Here are some category extensions and marketing angles that clinical-strength antiperspirants might have a future stake in:
Private Label: Clinical-strength antiperspirants offer private label an opportunity, because they are priced so much higher than standard versions, according to Al Jones, senior vice president, procurement and marketing, Imperial Distributors, Auburn, Mass.
“As long as you can convince a consumer that the product is good, then maybe this is an area where private label will succeed where it hasn't in the past,” he said. “People may give it a shot. But deodorants and antiperspirants have never been strong in private label. If a consumer has to choose between a basic name brand at $1.99 and a private label at $1.50, that consumer will generally go with the name brand.”
Gender Segregation: Separating standard deodorants and antiperspirants into distinct packaging and shelf placements has been a successful marketing move in the past. But will it continue?
“Absolutely,” said Jim Wisner, president of Wisner Marketing Group, Libertyville, Ill. He explained how the marketing of personal care products specifically toward men is “classic brand positioning,” where products are positioned not only according to what their functional value is, but also how they correspond to a consumer's personal image and lifestyle. “And it worked.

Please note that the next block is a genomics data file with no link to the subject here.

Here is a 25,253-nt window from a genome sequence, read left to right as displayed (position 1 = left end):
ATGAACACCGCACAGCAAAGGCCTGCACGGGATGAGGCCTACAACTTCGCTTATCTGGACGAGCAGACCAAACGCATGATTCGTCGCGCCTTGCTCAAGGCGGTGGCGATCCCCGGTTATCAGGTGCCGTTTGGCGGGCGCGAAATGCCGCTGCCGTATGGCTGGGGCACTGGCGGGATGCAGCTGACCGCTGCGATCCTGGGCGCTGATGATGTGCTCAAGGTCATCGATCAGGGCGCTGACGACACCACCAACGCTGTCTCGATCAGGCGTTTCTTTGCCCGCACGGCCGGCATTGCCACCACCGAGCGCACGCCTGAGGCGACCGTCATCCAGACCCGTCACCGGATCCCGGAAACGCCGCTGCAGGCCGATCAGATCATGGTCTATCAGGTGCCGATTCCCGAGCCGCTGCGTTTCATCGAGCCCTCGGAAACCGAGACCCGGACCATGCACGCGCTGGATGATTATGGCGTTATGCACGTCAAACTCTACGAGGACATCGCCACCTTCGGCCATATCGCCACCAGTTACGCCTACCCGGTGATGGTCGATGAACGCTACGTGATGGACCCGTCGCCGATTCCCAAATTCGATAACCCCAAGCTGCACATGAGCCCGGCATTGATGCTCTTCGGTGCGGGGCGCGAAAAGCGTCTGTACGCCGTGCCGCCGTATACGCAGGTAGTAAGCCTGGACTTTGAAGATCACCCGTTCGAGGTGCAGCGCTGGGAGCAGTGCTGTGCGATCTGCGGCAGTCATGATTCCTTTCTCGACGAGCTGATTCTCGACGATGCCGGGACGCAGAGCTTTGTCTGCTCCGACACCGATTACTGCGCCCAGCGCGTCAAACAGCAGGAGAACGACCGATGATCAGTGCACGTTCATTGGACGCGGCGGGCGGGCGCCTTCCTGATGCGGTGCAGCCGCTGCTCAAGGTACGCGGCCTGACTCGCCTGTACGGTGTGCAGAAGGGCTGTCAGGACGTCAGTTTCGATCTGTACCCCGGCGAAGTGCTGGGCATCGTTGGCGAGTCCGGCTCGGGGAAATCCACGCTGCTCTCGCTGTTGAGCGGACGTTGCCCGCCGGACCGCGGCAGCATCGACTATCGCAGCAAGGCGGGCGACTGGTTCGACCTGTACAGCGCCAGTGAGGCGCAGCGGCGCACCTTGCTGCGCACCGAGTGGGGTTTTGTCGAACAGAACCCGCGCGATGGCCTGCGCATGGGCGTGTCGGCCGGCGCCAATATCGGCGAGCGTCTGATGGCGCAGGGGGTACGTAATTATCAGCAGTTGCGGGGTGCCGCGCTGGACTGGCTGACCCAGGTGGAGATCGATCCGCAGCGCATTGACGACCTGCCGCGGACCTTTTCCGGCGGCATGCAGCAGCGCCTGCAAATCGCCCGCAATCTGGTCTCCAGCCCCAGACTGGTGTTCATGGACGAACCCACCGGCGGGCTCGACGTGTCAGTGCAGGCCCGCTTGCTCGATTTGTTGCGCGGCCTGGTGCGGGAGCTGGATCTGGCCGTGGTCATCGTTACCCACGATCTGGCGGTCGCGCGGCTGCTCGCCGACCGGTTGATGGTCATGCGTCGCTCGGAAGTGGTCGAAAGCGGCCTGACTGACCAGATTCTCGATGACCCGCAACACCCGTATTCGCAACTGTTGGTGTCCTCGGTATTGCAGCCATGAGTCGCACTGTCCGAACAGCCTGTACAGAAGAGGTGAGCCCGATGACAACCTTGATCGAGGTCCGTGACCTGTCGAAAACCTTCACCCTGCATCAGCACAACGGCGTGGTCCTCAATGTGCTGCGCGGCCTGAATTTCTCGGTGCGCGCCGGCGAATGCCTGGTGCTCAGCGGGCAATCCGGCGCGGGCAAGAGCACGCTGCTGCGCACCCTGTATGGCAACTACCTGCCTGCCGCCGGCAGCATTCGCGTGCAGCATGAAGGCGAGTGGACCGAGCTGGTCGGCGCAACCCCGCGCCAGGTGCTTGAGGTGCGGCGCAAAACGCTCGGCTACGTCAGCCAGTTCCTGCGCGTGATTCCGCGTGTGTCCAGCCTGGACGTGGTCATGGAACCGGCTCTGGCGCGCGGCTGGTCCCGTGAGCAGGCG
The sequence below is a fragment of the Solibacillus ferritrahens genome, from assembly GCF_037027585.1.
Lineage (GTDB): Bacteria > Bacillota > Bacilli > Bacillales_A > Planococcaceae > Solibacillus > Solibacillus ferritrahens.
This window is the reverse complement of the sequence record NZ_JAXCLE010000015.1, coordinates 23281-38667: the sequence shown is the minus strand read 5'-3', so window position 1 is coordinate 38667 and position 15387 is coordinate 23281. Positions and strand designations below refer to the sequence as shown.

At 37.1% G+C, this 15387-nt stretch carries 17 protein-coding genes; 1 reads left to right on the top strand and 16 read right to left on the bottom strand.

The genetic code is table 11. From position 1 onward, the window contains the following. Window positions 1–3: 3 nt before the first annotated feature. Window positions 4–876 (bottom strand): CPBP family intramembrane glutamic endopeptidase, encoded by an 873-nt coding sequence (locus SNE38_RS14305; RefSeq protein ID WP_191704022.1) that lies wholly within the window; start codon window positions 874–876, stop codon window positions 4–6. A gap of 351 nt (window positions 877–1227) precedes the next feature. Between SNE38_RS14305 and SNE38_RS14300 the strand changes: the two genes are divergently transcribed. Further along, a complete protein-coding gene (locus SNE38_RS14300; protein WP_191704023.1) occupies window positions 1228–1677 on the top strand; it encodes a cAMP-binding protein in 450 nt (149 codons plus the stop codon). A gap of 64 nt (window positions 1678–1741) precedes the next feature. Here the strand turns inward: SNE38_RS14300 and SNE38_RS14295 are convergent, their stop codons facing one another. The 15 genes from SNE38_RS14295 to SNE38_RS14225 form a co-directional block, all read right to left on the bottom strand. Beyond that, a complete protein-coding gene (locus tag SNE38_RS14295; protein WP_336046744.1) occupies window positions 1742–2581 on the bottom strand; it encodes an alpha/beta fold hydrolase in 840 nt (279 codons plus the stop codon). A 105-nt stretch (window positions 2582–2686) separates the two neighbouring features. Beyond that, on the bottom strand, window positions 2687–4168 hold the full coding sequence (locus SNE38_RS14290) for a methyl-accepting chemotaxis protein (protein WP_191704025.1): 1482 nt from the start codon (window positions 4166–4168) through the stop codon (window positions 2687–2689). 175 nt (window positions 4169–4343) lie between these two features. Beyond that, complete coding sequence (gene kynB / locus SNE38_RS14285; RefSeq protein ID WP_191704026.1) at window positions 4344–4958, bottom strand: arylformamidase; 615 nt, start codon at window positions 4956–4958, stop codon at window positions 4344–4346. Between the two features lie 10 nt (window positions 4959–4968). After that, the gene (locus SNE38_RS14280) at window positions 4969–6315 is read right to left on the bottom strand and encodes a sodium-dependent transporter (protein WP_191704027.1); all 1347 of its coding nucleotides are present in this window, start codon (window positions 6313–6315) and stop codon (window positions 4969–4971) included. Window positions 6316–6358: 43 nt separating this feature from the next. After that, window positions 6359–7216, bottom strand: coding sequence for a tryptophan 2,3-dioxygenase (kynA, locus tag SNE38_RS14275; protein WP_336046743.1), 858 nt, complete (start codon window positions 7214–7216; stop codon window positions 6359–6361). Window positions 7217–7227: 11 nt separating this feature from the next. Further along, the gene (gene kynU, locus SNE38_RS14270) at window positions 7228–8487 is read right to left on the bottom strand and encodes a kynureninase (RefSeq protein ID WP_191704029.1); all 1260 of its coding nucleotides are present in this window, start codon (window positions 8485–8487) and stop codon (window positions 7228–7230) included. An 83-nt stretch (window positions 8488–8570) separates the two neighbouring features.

Clinical-strength antiperspirants are already moving into this area. Degree, for instance, divides its products into men's and women's.
Trial Size: Standard deodorants in trial sizes have a devoted following, particularly because of new travel regulations. “They are selling because the airline rules have really driven their growth,” said Jones. “If you want to have carry-on luggage on an airplane, you've got to have them.”
These miniatures can actually work well for a company when they are marketed for actual trial. Brut is encouraging users to try its “clinically proven” antiperspirants through this method.